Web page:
Like so many others here, you have played a very important part in my development as a photographer. You put names to sometimes fuzzy aspects of making pictures, helping me to focus explicitly on elements before my finger gets near the shutter release. I know your time at Hasselblad ended on a very sour note, but I still think that the 907X and CFV II 50C is an exciting and obvious camera and back. Your posts about printing with Wesley Wong have been really informative, and he has been so kind to answer some of my questions too. I could sense that your time with us at mingthein.com was coming to an end, and I wish you and your family all the best. Danes, with quite a history of sailing, say good wind going forward (close to that anyway) when friends leave, so good wind Ming. Cheers, Brett

    • Thanks Brett. I never got to shoot with the final 907X, though there is a large degree of curiosity as to whether they actually executed it properly in the end or not…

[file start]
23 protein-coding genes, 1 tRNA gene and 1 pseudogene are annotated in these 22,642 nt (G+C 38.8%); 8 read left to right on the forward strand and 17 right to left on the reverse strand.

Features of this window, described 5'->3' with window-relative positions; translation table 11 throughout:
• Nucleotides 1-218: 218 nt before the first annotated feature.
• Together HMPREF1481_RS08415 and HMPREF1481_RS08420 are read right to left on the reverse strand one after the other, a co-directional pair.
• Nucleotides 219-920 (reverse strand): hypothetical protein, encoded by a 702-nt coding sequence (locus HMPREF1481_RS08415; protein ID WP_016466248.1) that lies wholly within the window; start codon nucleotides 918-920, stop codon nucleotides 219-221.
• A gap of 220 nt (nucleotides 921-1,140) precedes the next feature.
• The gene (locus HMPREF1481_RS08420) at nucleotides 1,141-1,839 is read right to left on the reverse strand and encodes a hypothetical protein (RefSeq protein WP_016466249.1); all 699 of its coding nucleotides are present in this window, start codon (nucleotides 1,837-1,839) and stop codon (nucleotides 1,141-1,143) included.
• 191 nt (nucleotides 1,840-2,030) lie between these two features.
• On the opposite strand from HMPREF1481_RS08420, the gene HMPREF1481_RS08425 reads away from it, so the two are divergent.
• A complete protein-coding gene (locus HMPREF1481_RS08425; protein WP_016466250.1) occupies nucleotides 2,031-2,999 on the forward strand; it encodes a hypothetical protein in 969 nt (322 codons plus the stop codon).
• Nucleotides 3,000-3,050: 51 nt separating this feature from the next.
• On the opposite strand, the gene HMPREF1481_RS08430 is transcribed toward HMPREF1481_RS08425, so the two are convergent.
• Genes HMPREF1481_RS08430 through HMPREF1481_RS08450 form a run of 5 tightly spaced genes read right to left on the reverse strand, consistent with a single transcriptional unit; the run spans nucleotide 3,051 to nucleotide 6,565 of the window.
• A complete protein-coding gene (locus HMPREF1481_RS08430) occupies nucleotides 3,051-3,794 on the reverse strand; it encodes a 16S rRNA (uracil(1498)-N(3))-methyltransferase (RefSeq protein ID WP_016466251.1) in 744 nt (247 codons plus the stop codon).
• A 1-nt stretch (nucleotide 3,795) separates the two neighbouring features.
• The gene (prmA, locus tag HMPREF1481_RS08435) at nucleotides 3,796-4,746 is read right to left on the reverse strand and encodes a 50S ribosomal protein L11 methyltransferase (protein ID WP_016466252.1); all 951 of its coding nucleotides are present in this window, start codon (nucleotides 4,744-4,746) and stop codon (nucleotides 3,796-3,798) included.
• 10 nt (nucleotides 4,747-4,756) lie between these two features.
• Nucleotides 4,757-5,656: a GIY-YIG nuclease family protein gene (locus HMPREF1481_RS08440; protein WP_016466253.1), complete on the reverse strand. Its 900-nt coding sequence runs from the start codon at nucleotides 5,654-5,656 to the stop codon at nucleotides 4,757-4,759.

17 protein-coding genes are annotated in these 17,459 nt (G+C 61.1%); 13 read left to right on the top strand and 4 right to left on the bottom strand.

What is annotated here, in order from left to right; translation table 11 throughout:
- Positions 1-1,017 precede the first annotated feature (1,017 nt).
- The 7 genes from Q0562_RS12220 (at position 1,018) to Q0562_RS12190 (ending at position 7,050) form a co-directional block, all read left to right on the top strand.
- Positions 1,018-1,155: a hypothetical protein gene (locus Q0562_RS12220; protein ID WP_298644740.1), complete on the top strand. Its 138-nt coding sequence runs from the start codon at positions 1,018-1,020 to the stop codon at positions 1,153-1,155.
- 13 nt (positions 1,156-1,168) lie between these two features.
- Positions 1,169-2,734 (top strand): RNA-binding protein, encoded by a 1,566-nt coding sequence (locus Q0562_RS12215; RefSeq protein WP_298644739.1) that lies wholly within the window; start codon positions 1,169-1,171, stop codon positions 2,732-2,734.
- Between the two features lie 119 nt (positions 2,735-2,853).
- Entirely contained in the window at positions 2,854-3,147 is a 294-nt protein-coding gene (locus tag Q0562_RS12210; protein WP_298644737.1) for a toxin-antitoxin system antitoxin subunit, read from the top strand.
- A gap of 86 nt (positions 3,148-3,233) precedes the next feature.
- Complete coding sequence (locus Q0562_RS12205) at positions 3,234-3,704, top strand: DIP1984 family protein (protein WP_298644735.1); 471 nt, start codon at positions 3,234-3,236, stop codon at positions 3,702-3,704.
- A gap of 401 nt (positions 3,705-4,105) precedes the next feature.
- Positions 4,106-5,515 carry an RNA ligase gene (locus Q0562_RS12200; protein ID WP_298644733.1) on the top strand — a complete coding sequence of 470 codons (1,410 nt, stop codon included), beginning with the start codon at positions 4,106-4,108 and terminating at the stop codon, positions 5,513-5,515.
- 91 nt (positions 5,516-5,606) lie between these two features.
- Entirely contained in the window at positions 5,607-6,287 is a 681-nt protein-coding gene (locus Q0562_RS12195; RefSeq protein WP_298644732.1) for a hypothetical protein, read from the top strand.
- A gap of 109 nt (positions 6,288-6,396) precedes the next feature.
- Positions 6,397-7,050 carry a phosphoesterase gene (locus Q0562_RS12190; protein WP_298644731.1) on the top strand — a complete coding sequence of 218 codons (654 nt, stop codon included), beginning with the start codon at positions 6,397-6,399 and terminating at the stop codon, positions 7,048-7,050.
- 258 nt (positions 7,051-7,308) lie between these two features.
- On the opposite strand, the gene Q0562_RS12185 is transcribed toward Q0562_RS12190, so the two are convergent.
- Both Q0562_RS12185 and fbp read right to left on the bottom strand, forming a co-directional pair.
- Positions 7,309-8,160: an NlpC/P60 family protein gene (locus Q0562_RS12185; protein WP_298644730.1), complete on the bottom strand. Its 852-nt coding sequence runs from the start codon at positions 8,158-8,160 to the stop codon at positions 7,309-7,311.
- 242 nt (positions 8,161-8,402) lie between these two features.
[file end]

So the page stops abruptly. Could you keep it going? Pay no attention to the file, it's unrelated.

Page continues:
42. When I read the title of this post, in my head I started to play a piece of music that has been following me for the last (at least) 20 years. This piece is names «First Circle», and your pictures have been often leading me to hearing it again.

    From First Circle to Final Circle.

    Thank you.

  43. “Perhaps, it wouldn’t be a good thing if it didn’t come to an end”

    Thanks Ming for all the knowledge you’ve imparted to the community, personally I don’t think I would be a quarter of the photographer I am now if it weren’t for your many articles and workshop videos through the years.